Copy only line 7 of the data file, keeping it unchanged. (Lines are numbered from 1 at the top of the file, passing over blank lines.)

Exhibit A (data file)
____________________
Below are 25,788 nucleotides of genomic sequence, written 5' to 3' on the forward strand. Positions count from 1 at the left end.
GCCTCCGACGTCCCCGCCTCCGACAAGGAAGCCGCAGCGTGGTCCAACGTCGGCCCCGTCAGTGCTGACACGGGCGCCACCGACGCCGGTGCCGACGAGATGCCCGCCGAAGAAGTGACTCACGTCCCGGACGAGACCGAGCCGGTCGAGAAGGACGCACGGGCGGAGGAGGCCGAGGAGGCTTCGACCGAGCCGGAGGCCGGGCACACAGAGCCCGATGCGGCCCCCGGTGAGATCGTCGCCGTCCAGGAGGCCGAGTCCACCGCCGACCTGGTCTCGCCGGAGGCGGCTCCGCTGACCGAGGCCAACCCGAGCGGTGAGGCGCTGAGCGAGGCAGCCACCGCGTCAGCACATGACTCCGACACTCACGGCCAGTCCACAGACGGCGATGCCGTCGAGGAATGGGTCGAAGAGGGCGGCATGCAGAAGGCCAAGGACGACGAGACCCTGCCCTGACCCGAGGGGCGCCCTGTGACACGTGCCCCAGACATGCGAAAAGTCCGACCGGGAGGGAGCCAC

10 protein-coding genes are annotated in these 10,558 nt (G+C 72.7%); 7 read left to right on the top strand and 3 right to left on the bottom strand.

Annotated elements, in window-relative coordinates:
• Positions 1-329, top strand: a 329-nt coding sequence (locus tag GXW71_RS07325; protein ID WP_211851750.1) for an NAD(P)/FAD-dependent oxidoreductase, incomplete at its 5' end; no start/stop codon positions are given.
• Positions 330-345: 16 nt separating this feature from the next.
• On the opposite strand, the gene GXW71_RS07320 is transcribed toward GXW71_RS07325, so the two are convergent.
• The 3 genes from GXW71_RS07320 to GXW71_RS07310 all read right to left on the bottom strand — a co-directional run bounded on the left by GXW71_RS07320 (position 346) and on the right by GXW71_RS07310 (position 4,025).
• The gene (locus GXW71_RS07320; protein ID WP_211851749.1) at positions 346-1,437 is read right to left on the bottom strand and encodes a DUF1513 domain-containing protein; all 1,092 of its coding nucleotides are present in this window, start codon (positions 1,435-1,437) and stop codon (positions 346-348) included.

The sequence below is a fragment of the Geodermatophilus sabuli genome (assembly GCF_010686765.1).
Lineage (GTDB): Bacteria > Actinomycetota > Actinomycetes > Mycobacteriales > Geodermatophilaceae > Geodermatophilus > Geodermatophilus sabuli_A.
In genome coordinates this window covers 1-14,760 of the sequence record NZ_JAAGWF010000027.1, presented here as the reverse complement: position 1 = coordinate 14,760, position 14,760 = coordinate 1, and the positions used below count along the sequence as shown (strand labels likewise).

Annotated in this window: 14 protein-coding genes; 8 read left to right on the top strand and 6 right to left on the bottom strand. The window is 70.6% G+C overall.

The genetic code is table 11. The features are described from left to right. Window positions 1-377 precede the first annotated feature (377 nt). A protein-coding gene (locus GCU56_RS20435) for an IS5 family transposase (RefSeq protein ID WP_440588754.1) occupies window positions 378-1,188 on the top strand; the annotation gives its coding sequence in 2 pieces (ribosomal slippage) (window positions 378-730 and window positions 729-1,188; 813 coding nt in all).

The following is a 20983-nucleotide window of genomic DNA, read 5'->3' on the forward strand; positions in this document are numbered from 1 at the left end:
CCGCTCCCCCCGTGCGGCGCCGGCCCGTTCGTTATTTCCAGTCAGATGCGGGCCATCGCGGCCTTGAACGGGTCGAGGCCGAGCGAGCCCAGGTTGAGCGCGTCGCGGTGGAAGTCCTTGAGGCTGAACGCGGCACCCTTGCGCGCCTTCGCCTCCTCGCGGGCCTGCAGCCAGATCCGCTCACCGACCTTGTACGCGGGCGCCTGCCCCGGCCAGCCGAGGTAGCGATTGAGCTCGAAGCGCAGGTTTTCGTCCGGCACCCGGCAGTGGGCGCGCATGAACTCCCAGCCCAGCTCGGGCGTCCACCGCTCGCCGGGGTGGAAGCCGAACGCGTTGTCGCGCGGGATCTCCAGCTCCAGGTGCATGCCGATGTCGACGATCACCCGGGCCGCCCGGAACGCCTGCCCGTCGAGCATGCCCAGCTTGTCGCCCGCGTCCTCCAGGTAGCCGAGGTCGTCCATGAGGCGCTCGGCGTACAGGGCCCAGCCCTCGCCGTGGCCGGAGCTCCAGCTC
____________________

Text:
• On the opposite strand, the gene GXW71_RS07320 is transcribed toward GXW71_RS07325, so the two are convergent.